A New Collin County Collaborative Effort Aims to Increase Voter Turnout

Collin County VotesCollin County Business Alliance partners with local chambers such as Frisco, McKinney and Plano

In hopes to increase voter participation, the Collin County Business Alliance has partnered with local chambers to bring forth a cooperative effort called CollinCountyVotes to educate business leaders and residents about local elections.

Through this effort, the CCBA has created video candidate profiles in which mayoral, city council and Collin College board of trustees candidates provide information about themselves and their vision for the city or college. The CCBA and chambers will also be hosting forums, providing real-time updates on Twitter via @CCBATexas and the hashtag #CollinCountyVotes.

“The May 6 elections will have a substantial impact on residents and businesses,” CCBA chairman Sanjiv Yajnik said. “The CCBA is pleased to partner with chambers of commerce across the county to create opportunities for voters to inform themselves about issues and candidates. We encourage voters to meet the candidates at the local forums and participate in these important elections.”

The initiative’s website, www.collincountyvotes.com, went live last week and provides information about each city’s election as well as important election dates.

The first candidate forum will be held for the Plano mayoral candidates April 13 at the Capital One Conference Center in Plano.

“Since its inception, the [CCBA] has served as a catalyst to help the public and private sectors address key issues impacting our county, such as water, transportation and education,” Yajnik said.

Plano Chamber of Commerce President Jamee Jolly said many of decisions being made at the local level have the greatest impact on residents.

“It’s funny how many people turn out for the presidential election, but really when you think about your day-to-day life—how you run your business and how you run your household—is mostly impacted by local elections,” Jolly said.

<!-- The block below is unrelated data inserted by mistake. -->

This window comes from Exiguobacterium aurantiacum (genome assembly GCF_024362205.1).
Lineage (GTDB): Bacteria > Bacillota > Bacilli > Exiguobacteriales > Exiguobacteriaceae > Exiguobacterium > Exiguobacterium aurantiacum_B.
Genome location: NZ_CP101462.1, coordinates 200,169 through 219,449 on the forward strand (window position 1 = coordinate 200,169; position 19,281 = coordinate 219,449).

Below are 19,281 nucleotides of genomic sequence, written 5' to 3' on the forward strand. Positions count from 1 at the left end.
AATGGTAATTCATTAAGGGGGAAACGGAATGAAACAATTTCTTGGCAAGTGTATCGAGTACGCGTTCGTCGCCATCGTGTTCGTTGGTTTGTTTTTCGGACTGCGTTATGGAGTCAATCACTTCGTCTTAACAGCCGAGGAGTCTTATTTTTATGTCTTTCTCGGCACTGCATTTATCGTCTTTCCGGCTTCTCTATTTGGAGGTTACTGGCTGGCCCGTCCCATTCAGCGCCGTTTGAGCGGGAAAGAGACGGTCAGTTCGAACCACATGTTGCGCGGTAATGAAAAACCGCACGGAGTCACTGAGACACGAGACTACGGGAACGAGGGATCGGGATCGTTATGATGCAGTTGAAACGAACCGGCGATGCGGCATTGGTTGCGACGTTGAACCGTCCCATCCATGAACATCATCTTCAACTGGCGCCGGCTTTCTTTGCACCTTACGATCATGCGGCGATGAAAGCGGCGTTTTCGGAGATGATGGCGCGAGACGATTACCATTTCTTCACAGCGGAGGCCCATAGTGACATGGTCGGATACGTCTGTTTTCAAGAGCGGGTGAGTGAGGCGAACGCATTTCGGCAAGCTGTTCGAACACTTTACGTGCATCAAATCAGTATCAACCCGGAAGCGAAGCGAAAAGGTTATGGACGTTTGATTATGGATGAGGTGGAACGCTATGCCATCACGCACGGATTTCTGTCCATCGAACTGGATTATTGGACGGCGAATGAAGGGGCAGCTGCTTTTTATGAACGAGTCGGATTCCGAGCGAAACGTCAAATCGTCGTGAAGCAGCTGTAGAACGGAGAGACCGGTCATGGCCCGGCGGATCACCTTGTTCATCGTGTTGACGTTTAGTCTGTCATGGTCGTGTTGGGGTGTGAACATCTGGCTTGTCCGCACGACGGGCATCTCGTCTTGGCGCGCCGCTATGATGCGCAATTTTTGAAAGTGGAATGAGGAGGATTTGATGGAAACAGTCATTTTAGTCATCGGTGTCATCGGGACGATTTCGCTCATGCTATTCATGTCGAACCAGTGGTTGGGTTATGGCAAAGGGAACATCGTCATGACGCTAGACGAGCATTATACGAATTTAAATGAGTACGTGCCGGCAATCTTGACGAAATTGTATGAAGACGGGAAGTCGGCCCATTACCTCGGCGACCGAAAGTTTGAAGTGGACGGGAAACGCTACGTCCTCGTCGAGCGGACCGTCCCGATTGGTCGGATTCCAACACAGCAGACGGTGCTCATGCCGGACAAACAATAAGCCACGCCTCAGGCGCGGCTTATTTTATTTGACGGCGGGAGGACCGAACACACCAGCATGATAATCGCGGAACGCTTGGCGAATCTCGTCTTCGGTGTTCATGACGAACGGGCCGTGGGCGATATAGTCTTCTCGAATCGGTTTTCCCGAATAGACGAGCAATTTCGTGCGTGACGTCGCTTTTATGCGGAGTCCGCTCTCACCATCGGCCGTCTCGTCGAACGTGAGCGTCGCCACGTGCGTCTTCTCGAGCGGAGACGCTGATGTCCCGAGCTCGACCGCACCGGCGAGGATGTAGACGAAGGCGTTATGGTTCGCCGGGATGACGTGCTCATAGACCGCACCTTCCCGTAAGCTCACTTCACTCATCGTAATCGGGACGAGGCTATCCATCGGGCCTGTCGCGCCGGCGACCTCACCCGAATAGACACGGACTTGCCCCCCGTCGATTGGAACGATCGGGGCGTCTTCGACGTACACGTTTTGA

The local impact is the reason why local chambers should educate businesses and residents about upcoming elections, Frisco Chamber of Commerce President Tony Felker said.

Felker said if the collaborative effort between CCBA and the chambers is successful at the local level, he expects to see this effort continue across county and state elections.

“A lot of this effort is just to test things out and work with digital media, social media and see how working together we can hopefully move the needle in terms of getting people out to vote,” Felker said.

McKinney Chamber of Commerce President Lisa Hermes said each chamber does things differently but the cooperation with CCBA will bring a more cohesive plan across Collin County.

“Anytime you can leverage your resources and cross-promote something as important as voting, we hope to see higher number of voters,” she said.

In the last Plano City Council election in May 2015 the voter turnout ranged from 3 percent to 6 percent. The last McKinney City Council election also held in May 2015, the voter turnout ranged from 5 percent to 7 percent. A special election to fill a vacancy on Frisco City Council held on Feb. 18 and a runoff on March 25 both had a voter turnout of about 5 percent.

Hermes said the collaboration with CCBA will hopefully increase the voter turnout for each city.

“It’s our goal to help educate, inform and motivate our community to have a voice and elect leaders who make decisions that will impact our community for years to come,” Hermes said.

CollinCountyVotes also includes the Allen-Fairview Chamber of Commerce and the Richardson Chamber of Commerce.